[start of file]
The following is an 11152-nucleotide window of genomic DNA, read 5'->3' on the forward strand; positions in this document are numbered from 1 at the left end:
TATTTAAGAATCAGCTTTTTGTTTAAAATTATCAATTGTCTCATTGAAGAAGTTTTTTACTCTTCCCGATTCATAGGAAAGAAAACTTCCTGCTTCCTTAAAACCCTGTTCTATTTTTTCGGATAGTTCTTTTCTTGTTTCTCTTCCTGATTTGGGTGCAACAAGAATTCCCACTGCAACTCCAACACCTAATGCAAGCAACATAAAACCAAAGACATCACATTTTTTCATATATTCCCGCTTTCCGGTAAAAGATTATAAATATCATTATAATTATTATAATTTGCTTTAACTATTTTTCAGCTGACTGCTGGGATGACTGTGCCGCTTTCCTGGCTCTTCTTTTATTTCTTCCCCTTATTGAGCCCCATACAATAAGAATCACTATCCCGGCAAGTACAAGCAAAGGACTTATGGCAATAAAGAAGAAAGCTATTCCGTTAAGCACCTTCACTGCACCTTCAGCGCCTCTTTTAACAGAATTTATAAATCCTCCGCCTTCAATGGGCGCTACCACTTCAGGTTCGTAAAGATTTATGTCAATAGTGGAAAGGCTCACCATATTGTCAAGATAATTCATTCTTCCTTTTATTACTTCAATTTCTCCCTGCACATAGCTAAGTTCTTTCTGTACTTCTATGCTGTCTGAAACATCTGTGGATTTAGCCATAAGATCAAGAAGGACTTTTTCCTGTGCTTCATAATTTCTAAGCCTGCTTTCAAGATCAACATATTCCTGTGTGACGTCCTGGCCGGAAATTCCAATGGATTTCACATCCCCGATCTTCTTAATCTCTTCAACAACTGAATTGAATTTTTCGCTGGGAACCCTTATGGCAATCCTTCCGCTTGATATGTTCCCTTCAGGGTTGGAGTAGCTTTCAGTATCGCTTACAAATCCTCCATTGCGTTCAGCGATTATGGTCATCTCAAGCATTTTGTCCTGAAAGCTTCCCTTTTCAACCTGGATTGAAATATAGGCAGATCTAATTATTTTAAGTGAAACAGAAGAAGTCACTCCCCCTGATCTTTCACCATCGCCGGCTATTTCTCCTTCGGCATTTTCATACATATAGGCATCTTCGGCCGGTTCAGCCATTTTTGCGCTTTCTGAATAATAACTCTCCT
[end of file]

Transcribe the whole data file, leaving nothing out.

The following is an 11152-nucleotide window of genomic DNA, read 5'->3' on the forward strand; positions in this document are numbered from 1 at the left end:
TATTTAAGAATCAGCTTTTTGTTTAAAATTATCAATTGTCTCATTGAAGAAGTTTTTTACTCTTCCCGATTCATAGGAAAGAAAACTTCCTGCTTCCTTAAAACCCTGTTCTATTTTTTCGGATAGTTCTTTTCTTGTTTCTCTTCCTGATTTGGGTGCAACAAGAATTCCCACTGCAACTCCAACACCTAATGCAAGCAACATAAAACCAAAGACATCACATTTTTTCATATATTCCCGCTTTCCGGTAAAAGATTATAAATATCATTATAATTATTATAATTTGCTTTAACTATTTTTCAGCTGACTGCTGGGATGACTGTGCCGCTTTCCTGGCTCTTCTTTTATTTCTTCCCCTTATTGAGCCCCATACAATAAGAATCACTATCCCGGCAAGTACAAGCAAAGGACTTATGGCAATAAAGAAGAAAGCTATTCCGTTAAGCACCTTCACTGCACCTTCAGCGCCTCTTTTAACAGAATTTATAAATCCTCCGCCTTCAATGGGCGCTACCACTTCAGGTTCGTAAAGATTTATGTCAATAGTGGAAAGGCTCACCATATTGTCAAGATAATTCATTCTTCCTTTTATTACTTCAATTTCTCCCTGCACATAGCTAAGTTCTTTCTGTACTTCTATGCTGTCTGAAACATCTGTGGATTTAGCCATAAGATCAAGAAGGACTTTTTCCTGTGCTTCATAATTTCTAAGCCTGCTTTCAAGATCAACATATTCCTGTGTGACGTCCTGGCCGGAAATTCCAATGGATTTCACATCCCCGATCTTCTTAATCTCTTCAACAACTGAATTGAATTTTTCGCTGGGAACCCTTATGGCAATCCTTCCGCTTGATATGTTCCCTTCAGGGTTGGAGTAGCTTTCAGTATCGCTTACAAATCCTCCATTGCGTTCAGCGATTATGGTCATCTCAAGCATTTTGTCCTGAAAGCTTCCCTTTTCAACCTGGATTGAAATATAGGCAGATCTAATTATTTTAAGTGAAACAGAAGAAGTCACTCCCCCTGATCTTTCACCATCGCCGGCTATTTCTCCTTCGGCATTTTCATACATATAGGCATCTTCGGCCGGTTCAGCCATTTTTGCGCTTTCTGAATAATAACTCTCCT